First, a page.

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How to Be a Better Birder: Learning Bird Calls

“When a bird sings, it’s telling you what it is and where it is. Learn bird calls and open a new window on your birding.”
All About Birds website, Cornell Lab of Ornithology

It all started last year with our visit to Cornell’s Lab of Ornithology…a desire to be a better birder. I have known that my listening skills are not as sharp as they could be and I made it a goal to learn more of my local bird’s songs and calls, one bird at a time.

We have been at it for about ten months and I have found that just paging through The Backyard Birdsong Guideand listening to the songs has greatly helped me learn to distinguish between a House sparrow and a House finch, a Titmous and a Nuthatch. I think it is like learning a whole new language and as you work on it your ears get accustomed to hearing subtle differences.

This page on All About Birds has some wonderful tips for learning to recognize bird songs: Songs and Calls. I highly recommend it for anyone who is trying to learn this skill. My boys pick up on it faster than I do so don’t hesitate to share the tips with your children.

Last summer I was able to identify a Hermit thrush during our Oregon camping trip by listening and repeating in my head the song he cried out in the forest. I followed the advice to put the bird song into words that I could remember. I now can immediately identify it with no question.

The Steller’s jay that has moved into my neighborhood in the last few months can be heard easily and distinguished from the Western scrub jay with ease.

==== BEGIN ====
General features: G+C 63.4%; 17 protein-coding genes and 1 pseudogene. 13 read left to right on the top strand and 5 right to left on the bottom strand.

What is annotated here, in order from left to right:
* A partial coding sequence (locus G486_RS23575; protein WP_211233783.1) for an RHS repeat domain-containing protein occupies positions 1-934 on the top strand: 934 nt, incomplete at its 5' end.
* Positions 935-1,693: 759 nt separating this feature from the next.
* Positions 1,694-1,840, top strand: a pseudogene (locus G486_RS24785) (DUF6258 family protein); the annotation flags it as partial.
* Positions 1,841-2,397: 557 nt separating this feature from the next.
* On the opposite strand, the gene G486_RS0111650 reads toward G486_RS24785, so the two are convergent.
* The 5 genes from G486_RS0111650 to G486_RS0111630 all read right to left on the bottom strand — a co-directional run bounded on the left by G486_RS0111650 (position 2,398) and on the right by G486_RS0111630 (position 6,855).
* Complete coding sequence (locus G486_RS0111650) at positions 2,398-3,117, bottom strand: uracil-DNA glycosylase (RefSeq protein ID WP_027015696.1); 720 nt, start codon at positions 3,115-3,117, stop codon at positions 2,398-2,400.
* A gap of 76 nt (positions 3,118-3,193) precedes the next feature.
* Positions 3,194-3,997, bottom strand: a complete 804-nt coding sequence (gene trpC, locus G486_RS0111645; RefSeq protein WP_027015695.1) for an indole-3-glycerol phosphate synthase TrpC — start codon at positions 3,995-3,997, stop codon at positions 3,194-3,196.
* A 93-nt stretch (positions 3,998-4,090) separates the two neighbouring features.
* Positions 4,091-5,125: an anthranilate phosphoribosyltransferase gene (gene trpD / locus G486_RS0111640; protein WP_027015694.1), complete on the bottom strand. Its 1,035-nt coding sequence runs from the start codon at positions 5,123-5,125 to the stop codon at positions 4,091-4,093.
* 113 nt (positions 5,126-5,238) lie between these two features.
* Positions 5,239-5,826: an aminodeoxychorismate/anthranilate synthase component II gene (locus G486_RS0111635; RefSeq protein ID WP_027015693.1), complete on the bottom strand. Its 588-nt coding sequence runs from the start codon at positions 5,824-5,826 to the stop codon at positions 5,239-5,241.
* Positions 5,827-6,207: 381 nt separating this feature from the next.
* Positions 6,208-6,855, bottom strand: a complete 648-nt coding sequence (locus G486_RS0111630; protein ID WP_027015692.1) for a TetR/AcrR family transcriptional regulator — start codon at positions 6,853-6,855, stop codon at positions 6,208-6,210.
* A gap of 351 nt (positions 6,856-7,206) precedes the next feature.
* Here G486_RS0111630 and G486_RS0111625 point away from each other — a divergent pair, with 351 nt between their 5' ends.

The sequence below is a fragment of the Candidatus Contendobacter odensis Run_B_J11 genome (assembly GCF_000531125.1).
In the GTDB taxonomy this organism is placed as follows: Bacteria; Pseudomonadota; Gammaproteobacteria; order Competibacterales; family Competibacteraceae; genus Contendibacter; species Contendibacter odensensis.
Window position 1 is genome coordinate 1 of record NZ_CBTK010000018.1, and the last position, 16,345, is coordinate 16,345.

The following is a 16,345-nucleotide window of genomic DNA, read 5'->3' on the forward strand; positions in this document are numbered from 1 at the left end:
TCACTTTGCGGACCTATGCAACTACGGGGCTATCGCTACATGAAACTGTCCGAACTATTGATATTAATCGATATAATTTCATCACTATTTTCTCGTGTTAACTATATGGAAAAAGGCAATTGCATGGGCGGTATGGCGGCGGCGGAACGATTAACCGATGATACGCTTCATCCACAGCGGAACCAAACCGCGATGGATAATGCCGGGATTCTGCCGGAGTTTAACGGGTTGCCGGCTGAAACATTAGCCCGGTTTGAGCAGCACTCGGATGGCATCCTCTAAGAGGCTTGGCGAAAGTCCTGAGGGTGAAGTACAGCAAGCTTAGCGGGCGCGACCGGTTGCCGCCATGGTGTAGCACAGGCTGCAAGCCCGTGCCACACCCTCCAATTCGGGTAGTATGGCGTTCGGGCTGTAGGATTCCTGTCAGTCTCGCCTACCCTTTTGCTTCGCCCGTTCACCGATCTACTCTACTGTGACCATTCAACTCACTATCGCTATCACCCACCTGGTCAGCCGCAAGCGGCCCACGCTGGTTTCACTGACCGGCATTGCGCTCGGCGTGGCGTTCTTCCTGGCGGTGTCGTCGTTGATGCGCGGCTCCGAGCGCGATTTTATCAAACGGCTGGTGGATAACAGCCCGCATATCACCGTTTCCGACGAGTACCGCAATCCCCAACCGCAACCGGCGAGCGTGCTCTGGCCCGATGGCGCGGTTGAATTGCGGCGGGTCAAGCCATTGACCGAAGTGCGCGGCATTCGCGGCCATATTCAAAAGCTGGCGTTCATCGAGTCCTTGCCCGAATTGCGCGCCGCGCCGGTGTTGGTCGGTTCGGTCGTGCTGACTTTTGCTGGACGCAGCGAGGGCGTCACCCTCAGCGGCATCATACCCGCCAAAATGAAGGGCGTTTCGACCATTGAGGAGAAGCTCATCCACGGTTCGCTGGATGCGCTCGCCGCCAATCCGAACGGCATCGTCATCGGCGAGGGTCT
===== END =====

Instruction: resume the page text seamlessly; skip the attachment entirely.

The titmouse, the Spotted towhee, the Cedar waxwing…all are easily identified now by their sound.

It feels good. You can do it too by taking one bird at a time and making your own memory or aid to remembering.

During my recent trip to Florida, I used my camera video to capture some bird calls for later identifying.

Do I think it is worth the effort to learn the various bird songs of my neighborhood birds? Yes! It has given our family so much more enjoyment in our birding and has helped us to be more skilled at listening. You can use the ideas in last week’s challenge to help you get started: Birding by Ear.

Do you know any of your local bird’s songs?

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2 thoughts on “How to Be a Better Birder: Learning Bird Calls

  1. Thanks to our bird song book (the one you have pictured at the top), my children can identify more calls than I can. But I’m getting there! I know a handful; the kids probably know a dozen local birds. That said, I was able to identify a stellar’s jay by its call on vacation a couple weeks ago! We have lots of scrub jays here, and we see stellar’s jays occasionally at a particular creek we frequent. While we were on vacation, the children said they saw a pair of blue birds, which they assumed were scrub jays because they hadn’t gotten a close look. I went out back with them and immediately recognized the stellar’s jay squawking. Fun! I think I’m going to have to pick up the CD you have pictured at the top for my bird-loving son’s upcoming birthday.

  2. The new to our neighborhood Steller’s jay comes every day now and I can hear him outside my window squawking at the other birds. It is fun to know without seeing.

    I used the CD quite a bit at first but I need to get back to it. It is very informative and will be a great long term project for your son.

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